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#10 The Final Tip


This is day ten of this series, Thriving in Isolation. I’ve given nine of my best, most personally effective tips for thriving in isolation and social distancing. I have one more tip. It is undoubtedly the easiest to overlook and the easiest to employ. It has the power to turn a difficult circumstance into something beautiful. It has the power to transform your mind and the minds of the people around you. It changes the way you see the past, the present and the future. It alters how you respond to conversations, struggles, challenges, fun, times of want and times of abundance. It will shift your perspectives and your countenance. This one tip, built into the framework of your life can help eliminate worry and anxiety, reduce depression, minimize pain, make you more productive, more fun to be around and genuinely happier! This sounds too good to be true, right? But, it isn’t.


Centuries ago an old wise man named Paul wrote a letter to a group of Christians in a city called Thessalonica. His letter is recorded in the Bible. In the letter, Pauls tells the people this. “In everything give thanks. For this is God’s will for you in Christ Jesus.” I Thessalonians 5:18


Here is my final tip. Give thanks.

Difficult times will cause people to think and consider why bad things happen. Why is this happening to me? Does God care? And so on. These are good questions with answers. Pursue the questions. Read your Bible. Ask God to help you understand these difficult things more fully. He is true and faithful. I trust Him to be able to handle these questions for you. In the end you will find, as I have, that the answers lie in the rock solid, unchanging, all powerful, and good character of God. Search to the end, and you will find Him to be good. You will also find all things to be valuable. All things are worth giving thanks for. When you give thanks for all things, the big, the small and everything in between with relentless persistence, you begin to see the benefits I have already mentioned and more.


Our family has gone through various seasons and changing rhythms of giving thanks. When the kids were small we had an evening Bible time. We kept what we called a thankfulness journal. It it we recorded the date and our names. My husband would ask us one at a time to name a few things we were thankful in that day. It gave us the time and focus to reflect on the day. It reminded us of good things that had happened. It helped us to remember them, share them with one another and record them. Then we would simply pray and thank God for everything we had recorded. The kids said things like toy trains, our cat, swimming, sunshine, letters from the grandparents and friends. It gave my husband and I the moment of reflection we needed to remember people we interacted with that day. We recalled the circumstances we had been too busy in the moment to process. We then recognized their value. And we gave thanks.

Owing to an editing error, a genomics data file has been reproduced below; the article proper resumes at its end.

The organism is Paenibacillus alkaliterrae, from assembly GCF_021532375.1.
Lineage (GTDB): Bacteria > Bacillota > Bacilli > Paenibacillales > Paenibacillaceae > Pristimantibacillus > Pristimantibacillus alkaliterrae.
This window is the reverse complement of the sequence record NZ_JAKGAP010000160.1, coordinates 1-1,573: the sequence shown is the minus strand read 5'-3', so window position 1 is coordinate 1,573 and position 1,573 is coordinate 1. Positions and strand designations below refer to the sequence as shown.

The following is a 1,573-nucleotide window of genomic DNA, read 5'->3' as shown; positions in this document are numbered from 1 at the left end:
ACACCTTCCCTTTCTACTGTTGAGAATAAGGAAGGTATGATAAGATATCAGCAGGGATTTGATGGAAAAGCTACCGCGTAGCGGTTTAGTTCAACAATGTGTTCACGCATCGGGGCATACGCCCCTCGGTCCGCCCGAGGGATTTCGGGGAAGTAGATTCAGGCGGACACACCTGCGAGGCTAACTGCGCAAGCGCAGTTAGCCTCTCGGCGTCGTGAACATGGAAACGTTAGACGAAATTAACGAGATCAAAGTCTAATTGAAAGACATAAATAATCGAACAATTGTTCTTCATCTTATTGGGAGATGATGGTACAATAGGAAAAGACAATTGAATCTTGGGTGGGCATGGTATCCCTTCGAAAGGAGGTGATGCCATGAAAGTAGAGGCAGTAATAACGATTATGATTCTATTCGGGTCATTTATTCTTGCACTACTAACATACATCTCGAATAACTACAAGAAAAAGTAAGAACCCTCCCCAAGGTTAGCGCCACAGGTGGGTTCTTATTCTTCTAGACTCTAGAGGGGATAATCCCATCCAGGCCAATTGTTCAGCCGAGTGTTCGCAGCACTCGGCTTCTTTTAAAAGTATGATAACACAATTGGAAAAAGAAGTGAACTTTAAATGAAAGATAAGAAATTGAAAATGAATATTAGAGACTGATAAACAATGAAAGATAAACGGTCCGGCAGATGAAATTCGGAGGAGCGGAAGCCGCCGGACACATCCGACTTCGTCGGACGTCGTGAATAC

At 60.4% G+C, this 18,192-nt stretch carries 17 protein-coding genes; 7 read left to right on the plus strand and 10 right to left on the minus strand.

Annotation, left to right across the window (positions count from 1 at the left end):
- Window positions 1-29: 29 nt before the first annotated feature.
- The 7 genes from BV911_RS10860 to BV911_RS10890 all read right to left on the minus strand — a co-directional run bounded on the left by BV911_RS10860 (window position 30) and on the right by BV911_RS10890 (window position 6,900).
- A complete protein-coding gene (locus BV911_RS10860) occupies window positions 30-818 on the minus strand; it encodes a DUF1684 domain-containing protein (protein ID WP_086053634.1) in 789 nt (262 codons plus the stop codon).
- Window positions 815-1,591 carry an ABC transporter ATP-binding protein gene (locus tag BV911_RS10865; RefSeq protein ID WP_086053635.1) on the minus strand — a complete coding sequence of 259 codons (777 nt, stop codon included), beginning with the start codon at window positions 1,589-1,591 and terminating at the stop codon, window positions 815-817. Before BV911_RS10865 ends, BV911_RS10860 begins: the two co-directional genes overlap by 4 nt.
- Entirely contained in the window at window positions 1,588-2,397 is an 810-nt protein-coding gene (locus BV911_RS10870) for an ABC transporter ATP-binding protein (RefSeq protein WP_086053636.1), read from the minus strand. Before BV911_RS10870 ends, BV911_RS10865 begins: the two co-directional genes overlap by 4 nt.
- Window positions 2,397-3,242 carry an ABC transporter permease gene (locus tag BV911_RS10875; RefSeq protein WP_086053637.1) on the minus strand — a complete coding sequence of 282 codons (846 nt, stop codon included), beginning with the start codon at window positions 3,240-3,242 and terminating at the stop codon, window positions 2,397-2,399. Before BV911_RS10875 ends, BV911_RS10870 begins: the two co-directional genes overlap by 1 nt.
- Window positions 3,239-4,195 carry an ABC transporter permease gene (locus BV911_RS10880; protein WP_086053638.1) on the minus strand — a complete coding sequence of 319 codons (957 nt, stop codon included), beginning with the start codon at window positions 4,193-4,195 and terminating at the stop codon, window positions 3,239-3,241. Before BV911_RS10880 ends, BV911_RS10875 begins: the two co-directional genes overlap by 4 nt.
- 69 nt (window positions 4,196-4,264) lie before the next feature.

It trained us to begin to see the value of hard things. We learned to trust the hand of God in difficult circumstances because, we understood later the greater good that came from the circumstances. Our kids began to learn to give thanks for hard things too and, watch for how God would redeem the hard and turn them in into something really good.


So above all, in any way you can, in every moment, in all circumstances, out loud and written down, recalled and presently recognized, give thanks. A virus that sweeps the world is certainly hard. Death is an enemy. Pain hurts. Giving thanks does not eliminate these realities nor does it turn a blind eye to them. But in the middle of it all, what can you find that is worthy of gratitude. Learn to look for them. Train yourself to see. Develop a lifelong, life-giving habit of giving thanks in all things.


I pray you will see what God has placed in your life to bless your soul.

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